To all the moms out there And to my mother and sister in particular Who do their best everyday To make the world a better place One child at a time I say I see you I see the good work you’re doing And with much love and gratitude I thank you
Every so often, I meet someone on a dating app who’s as curious as I am. Last month, I met such a person and he asked me the question posed above. I think it’s such a great question to help get to know someone better.
My son and I have spent the last few weekends re-watching all the Harry Potter movies. As often happens when I re-watch a movie or reread a book, there’ll be someone or something that stands out in a new way. Life experiences often bring about a new frame of reference and something I didn’t understand before will now make sense.
As Brian McLaren says. “Some things simply can’t be seen from where I am right now. But if I keep growing, maturing, and developing, someday I will be able to see what is now inaccessible to me. ”
One of the things I love about living in Minnesota is the change of seasons. Each one has a different energy and aspect to appreciate. The rhythm and cycle of the seasons help me feel connected to the earth and to nature. They keep me grounded.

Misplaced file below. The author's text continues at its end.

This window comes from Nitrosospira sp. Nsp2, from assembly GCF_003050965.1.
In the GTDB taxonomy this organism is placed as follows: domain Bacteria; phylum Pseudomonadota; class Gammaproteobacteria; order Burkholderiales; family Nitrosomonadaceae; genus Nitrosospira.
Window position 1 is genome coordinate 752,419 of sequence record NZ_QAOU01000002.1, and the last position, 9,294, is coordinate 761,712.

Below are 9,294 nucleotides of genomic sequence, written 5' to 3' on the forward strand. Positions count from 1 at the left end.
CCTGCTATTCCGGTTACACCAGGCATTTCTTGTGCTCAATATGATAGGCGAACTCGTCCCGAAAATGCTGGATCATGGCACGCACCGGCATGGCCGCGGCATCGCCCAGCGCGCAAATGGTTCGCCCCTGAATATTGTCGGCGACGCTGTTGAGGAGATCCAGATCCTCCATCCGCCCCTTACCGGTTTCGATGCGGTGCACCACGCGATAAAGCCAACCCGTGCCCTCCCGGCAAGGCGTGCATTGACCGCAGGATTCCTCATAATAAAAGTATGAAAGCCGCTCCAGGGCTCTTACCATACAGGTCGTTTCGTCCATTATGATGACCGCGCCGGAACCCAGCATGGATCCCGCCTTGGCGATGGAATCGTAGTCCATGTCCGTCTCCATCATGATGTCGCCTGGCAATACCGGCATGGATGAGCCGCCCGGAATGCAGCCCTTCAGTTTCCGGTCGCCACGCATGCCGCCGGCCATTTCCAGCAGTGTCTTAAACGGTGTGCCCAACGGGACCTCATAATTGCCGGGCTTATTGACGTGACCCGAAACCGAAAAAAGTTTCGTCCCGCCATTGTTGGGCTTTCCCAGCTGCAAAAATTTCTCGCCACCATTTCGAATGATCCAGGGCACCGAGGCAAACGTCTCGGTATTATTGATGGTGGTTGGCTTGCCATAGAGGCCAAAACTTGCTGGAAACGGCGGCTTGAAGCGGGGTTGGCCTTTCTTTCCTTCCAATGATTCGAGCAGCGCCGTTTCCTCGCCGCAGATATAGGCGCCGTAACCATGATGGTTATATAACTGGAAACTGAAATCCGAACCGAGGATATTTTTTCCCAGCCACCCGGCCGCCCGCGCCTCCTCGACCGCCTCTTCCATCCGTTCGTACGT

I heard an interview once with the wife of Dr. Seuss and she shared something that surprised me. She said that he didn’t write for others. He wrote for himself. If people liked what he wrote, so be it! But that wasn’t the reason he wrote.
My sister recently shared an email with me from a consultant she follows named Ritu. In the email, Ritu talks about reframing our thoughts on love and the different ways it may show up in our lives. She included a quote from Bishop Jakes that went something like this:
“We expect to find the love we want in the packages we want it to be in. But the Universe sends us the love we need, often in packages we might not expect.”
It was a timely email to read because I’ve been thinking lately about sharing how love arrived on my doorstep last fall in a package I hadn’t been expecting.
There’s a younger man in my office who recently became engaged. He met his now-fiancé in high school and had been dating her for the past 12+ years. When he told me he had proposed, I congratulated him then asked if he’d like a little piece of advice.
Recently, I discovered a parable shared by Thich Nhat Hanh in his book How To Relax. It goes something like this:
“The Buddha was having a silent lunch with his monks in the woods. A farmer came hurrying by and asked if they had seen his cows, which had left him that morning. It appeared the farmer was suffering greatly. The Buddha, upon seeing how distraught the farmer was, compassionately told the farmer they had not seen his cows. Once the farmer left, the Buddha turned to his monks and said, “Dear monks, you are very lucky. You don’t have any cows to lose.”